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Sia faces backlash from autism community over new film, work with controversial group

Written by on November 20, 2020

Sia is at the center of controversy — just a day after releasing the trailer for her upcoming film, Music. It comes as people on Twitter call the movie’s portrayal of a young woman with autism, played by dancer and actress Maddie Ziegler, “offensive” and “inaccurate.” Now, the Australian singer is responding by saying that she is “so confused” by the negativity toward the movie that she wrote and directed, while critics offer up the work of autistic actors to be praised instead.

”The news you’ve been waiting for!” Sia tweeted on Thursday morning, excitedly announcing the work of Kate Hudson, Leslie Odom Jr. and her longtime collaborator Ziegler on the film about a young woman named Zu who is left to take care of her teenage half-sister named Music. But as audiences discovered that the neurotypical Dance Moms alum was portraying a teenager with special needs, Sia’s excitement was met with immediate upset from those who condemned the casting choice.

“Can I ask why you didn’t cast a disabled actor for this part?” Irish actress Bronagh Waugh asked. “It’s pretty offensive the way you’ve chosen to portray this character. People with disabilities are not broken and don’t need fixing.”

Sia responded to say that she agreed with the comment and went on to say that she’s never referred to the character as “disabled,” but rather as someone with “special abilities.” However, “Casting someone at her level of functioning was cruel, not kind, so I made the executive decision that we would do our best to lovingly represent the community.”

But the singer’s response seemed to only spark more upset as people further questioned why it would be “cruel” to hire a disabled actor. One person even asked if Sia had consulted the community in order to understand that her comments were condescending, to which she wrote, “Duh. I spent three f***ing years researching, I think that’s why I’m so f***ing bummed.”

In response to those who called Ziegler’s portrayal of Music “inaccurate” and “inauthentic,” Sia said, “I’m so confused.”

Another follower stated “you need to consult actual autistic people and have autistic people play autistic people,” to which Sia responded, “I did try.”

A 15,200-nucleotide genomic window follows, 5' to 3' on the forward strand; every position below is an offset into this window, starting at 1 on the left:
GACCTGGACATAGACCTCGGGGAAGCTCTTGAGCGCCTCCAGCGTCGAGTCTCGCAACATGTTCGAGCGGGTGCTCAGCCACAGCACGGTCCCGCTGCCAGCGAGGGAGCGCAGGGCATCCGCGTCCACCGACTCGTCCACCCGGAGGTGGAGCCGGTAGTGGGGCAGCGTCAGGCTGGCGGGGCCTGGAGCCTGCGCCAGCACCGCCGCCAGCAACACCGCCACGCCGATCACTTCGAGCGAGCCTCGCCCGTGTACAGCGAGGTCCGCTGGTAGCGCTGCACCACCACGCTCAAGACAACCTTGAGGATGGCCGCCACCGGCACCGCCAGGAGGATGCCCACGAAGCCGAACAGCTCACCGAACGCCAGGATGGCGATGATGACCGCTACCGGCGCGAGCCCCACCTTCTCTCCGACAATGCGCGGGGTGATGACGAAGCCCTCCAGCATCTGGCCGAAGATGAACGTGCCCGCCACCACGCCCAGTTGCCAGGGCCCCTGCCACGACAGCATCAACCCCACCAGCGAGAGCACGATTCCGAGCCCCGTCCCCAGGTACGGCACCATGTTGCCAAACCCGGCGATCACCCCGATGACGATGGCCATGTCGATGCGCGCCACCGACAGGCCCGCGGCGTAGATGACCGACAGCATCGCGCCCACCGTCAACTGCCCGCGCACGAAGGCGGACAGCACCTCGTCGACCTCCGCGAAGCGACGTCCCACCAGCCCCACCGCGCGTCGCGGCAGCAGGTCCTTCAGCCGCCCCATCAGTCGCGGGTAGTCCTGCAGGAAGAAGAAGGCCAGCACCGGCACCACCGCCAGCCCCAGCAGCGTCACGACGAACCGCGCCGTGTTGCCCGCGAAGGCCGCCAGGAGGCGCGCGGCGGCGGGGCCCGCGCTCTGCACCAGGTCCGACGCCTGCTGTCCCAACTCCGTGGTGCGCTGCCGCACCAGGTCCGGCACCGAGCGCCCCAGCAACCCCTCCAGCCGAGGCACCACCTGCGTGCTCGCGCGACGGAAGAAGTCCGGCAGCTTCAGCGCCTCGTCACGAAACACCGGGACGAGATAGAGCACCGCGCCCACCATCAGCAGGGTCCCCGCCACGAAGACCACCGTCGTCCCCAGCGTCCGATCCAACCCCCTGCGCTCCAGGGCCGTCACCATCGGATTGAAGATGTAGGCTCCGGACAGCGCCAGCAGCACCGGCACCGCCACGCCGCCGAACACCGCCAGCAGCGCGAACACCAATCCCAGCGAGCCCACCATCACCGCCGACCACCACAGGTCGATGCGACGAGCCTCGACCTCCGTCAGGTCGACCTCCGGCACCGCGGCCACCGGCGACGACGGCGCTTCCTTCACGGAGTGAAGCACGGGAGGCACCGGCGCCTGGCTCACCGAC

She went on to say that she hired “plenty of special abilities kids” to work on the movie and even “tried working with” a girl on the spectrum before casting Ziegler.

“She found it unpleasant and stressful,” Sia said of the young girl.

When one woman responded to say that she and a number of other autistic actors would have been up for playing Music and called Sia out for making “zero effort” to include anybody with autism, Sia replied, “Maybe you’re just a bad actor.”

Representatives for both Sia and for the film didn’t immediately respond to Yahoo Life’s request for comment. However, organizations that work within the autism community took to Twitter to share their thoughts on the film.

The National Autistic Society, based in the UK, responded to say that “Sia has got this one wrong,” before listing out a number of autistic actors fit for the job.

The American Association of People with Disabilities (AAPD) also responded to say “Don’t watch the Sia video.”

AAPD didn’t immediately respond to Yahoo Life’s request for comment. However, the organization highlighted the hashtag #ActuallyAutistic where people with autism are speaking out about their exclusion from the film and television industry as creators like Sia cast neurotypical actors to play their parts. It was there that people also spoke out about Sia’s alleged work with Autism Speaks — an autism advocacy organization that has long been criticized for the nature of its research and its own exclusion of people with autism on its board.

The communications director at Autism Speaks tells Yahoo Life that the organization “was not involved in the casting or production of the film, Music.” However, Sia made mention of the organization coming “on board” after the film was finished. She also showed support for the group by retweeting their message on World Kindness Day.

Someone quickly responded to say, “Unfortunately autism speaks is anything but kindness.”

Still, Sia continues to express her upset as the autism community speaks out. “F***ity f*** why don’t you watch my film before you judge it?” she wrote on Twitter. “FURY.”

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